Mr. Coward focuses on outbound trade compliance matters, including the extraterritorial application of US law, particularly US export control laws, anti-boycott regulations and trade sanctions/embargoes maintained by the US government against various countries. In addition, his practice covers issues of corporate conduct such as the application of the Foreign Corrupt Practices Act and foreign bribery laws. He provides international transactional advice; assistance in the design and implementation of corporate compliance programs, compliance audits, and internal investigations; and representation in enforcement proceedings.


Joseph Schoorl is an associate in the Washington, DC office. Prior to joining the Firm, he worked as a clerk in the spring of 2012 and as a summer associate in 2011 at Baker McKenzie. In addition, he interned with the Department of Commerce’s Office of Chief Counsel for Industry and Security. He advises US and non-US companies on licensing, enforcement actions, internal investigations and compliance audits, mergers and acquisitions and other cross-border transactions, and on the design, implementation, and administration of compliance programs. Mr. Schoorl's practice focuses on international trade. He advises clients on compliance with US export controls, trade and economic sanctions, and anti-boycott controls.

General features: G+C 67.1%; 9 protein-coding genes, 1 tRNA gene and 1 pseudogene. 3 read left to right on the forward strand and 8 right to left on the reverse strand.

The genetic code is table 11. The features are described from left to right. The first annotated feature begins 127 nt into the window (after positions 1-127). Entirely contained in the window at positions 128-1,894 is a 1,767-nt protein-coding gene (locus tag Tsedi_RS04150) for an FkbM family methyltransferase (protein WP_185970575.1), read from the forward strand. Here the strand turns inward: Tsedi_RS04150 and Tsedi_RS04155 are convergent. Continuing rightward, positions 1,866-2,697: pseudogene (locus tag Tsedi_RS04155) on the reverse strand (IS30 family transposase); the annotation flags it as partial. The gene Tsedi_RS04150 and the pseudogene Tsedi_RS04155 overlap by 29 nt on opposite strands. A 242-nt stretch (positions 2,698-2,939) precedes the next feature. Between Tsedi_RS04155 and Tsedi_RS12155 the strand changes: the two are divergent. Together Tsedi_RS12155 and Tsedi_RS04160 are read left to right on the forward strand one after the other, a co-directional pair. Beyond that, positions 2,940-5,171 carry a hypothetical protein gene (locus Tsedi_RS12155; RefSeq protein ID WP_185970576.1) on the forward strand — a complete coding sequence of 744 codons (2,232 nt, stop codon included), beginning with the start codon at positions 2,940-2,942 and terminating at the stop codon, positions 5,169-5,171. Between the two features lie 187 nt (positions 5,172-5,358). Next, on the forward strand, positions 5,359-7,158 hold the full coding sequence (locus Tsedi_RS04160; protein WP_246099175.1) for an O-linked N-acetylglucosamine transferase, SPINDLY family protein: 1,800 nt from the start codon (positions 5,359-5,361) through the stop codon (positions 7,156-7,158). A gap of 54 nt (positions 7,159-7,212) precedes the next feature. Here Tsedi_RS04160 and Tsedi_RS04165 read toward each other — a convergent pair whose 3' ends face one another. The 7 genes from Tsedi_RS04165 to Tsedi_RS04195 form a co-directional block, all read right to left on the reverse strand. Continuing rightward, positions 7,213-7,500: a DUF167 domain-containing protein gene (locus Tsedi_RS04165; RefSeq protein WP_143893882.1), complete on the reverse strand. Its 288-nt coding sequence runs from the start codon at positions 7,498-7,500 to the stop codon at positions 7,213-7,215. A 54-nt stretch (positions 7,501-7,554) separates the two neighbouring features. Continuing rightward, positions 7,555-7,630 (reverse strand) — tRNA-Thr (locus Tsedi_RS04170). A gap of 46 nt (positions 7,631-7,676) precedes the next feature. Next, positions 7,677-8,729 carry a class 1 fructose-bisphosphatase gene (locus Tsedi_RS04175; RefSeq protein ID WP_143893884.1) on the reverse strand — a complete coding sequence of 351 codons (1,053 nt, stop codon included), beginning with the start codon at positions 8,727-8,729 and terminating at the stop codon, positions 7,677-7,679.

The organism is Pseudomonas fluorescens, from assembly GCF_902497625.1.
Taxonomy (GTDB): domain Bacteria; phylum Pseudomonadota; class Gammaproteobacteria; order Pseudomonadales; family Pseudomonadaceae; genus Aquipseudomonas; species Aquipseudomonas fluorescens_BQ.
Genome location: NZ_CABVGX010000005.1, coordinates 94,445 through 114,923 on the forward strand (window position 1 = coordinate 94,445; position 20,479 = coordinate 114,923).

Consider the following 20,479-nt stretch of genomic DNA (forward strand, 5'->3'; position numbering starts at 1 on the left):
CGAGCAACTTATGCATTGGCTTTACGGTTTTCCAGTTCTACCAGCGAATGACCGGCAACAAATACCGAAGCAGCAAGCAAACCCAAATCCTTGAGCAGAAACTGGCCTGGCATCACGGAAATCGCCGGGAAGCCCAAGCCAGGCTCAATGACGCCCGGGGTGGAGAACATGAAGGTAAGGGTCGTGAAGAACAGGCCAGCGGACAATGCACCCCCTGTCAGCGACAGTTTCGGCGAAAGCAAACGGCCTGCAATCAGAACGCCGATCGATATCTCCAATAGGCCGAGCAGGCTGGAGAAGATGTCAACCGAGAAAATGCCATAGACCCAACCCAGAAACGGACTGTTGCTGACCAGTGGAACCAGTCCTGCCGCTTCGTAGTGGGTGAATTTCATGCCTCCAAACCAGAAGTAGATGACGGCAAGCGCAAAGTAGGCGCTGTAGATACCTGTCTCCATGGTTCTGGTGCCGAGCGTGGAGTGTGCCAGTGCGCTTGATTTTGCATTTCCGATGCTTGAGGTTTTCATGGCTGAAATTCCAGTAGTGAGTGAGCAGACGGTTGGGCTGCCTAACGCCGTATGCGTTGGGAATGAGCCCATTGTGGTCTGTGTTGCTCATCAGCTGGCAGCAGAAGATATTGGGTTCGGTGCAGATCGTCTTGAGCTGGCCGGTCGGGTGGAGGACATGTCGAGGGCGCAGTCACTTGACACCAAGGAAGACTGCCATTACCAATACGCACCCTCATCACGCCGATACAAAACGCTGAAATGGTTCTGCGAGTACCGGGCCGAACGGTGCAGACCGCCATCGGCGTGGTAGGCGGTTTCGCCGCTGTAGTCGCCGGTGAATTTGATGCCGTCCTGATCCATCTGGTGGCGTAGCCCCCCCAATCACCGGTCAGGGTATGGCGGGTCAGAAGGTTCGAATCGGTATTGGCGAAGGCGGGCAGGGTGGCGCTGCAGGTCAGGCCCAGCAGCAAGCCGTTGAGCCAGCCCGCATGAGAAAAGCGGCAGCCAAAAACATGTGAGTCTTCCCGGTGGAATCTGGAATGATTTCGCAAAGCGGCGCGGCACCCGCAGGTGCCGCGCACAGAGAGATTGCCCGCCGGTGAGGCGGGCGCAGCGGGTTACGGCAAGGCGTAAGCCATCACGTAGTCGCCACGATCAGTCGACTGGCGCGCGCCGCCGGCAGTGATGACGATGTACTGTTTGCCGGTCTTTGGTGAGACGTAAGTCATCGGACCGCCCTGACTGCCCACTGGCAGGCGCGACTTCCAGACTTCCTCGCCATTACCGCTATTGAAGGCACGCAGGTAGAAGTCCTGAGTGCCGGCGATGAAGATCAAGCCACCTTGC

Olivia advises multinational companies on various compliance and trade issues, including US customs laws, export controls, trade sanctions, foreign anti-bribery laws, and the US Foreign Corrupt Practices Act. Olivia helps clients conduct audits of compliance with US export controls and US customs laws and structure compliance programs. Additionally, Olivia assists companies with customs-related matters, specifically classification, valuation, and country of origin under US customs law. Olivia's practice extends to voluntary disclosure filings and assistance with enforcement actions necessitated by US government action and US customs laws.